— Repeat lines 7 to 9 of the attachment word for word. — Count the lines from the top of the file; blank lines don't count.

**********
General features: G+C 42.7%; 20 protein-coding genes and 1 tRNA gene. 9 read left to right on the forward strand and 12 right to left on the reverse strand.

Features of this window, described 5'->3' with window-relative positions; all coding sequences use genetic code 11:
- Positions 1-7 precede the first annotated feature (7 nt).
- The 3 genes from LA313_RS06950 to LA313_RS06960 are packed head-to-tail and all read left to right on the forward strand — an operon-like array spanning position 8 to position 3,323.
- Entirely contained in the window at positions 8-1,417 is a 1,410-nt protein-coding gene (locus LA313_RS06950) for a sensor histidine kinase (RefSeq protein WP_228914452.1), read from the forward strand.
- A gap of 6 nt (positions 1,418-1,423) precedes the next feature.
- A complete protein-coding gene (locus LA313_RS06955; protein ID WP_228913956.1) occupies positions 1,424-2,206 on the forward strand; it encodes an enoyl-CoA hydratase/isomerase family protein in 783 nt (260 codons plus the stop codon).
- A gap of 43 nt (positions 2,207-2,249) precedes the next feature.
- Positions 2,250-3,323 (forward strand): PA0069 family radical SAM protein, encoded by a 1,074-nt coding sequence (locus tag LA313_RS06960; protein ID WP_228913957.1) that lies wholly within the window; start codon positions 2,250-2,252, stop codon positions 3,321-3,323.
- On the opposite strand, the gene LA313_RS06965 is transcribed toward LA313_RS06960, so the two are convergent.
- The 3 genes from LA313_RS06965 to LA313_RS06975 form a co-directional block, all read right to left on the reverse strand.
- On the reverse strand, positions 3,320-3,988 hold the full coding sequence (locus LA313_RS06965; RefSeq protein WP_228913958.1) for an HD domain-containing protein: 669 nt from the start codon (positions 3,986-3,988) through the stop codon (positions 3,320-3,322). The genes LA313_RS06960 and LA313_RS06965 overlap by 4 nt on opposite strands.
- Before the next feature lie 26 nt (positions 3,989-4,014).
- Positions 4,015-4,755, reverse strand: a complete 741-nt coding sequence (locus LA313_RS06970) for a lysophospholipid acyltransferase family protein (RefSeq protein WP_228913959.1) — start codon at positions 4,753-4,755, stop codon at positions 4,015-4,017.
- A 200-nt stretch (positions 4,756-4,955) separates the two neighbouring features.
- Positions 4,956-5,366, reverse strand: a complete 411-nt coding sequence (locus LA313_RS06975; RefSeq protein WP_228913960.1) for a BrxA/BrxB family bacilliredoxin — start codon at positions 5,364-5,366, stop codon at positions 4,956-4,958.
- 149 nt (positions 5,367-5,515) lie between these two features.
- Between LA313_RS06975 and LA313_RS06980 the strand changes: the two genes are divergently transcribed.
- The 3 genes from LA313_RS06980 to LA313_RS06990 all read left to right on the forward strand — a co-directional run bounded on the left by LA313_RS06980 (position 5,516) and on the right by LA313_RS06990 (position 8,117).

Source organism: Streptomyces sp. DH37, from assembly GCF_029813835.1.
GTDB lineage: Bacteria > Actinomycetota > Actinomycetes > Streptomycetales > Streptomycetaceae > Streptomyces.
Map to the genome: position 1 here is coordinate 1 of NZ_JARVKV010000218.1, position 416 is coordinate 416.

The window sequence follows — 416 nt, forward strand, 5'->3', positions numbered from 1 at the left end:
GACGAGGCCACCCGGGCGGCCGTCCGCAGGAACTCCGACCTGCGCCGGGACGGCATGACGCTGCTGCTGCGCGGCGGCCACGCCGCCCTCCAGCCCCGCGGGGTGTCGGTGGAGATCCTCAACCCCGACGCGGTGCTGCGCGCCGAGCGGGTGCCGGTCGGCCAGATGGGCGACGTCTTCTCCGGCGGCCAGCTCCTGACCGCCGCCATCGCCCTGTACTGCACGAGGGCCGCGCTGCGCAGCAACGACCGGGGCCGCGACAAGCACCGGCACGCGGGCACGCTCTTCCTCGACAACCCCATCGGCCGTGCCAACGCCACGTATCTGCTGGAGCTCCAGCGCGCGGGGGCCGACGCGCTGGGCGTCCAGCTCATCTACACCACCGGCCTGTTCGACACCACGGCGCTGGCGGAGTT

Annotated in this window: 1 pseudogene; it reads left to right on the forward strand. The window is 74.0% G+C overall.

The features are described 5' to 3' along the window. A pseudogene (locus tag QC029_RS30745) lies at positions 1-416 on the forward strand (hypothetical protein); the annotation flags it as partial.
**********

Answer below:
- A complete protein-coding gene (locus LA313_RS06955; protein ID WP_228913956.1) occupies positions 1,424-2,206 on the forward strand; it encodes an enoyl-CoA hydratase/isomerase family protein in 783 nt (260 codons plus the stop codon).
- A gap of 43 nt (positions 2,207-2,249) precedes the next feature.
- Positions 2,250-3,323 (forward strand): PA0069 family radical SAM protein, encoded by a 1,074-nt coding sequence (locus tag LA313_RS06960; protein ID WP_228913957.1) that lies wholly within the window; start codon positions 2,250-2,252, stop codon positions 3,321-3,323.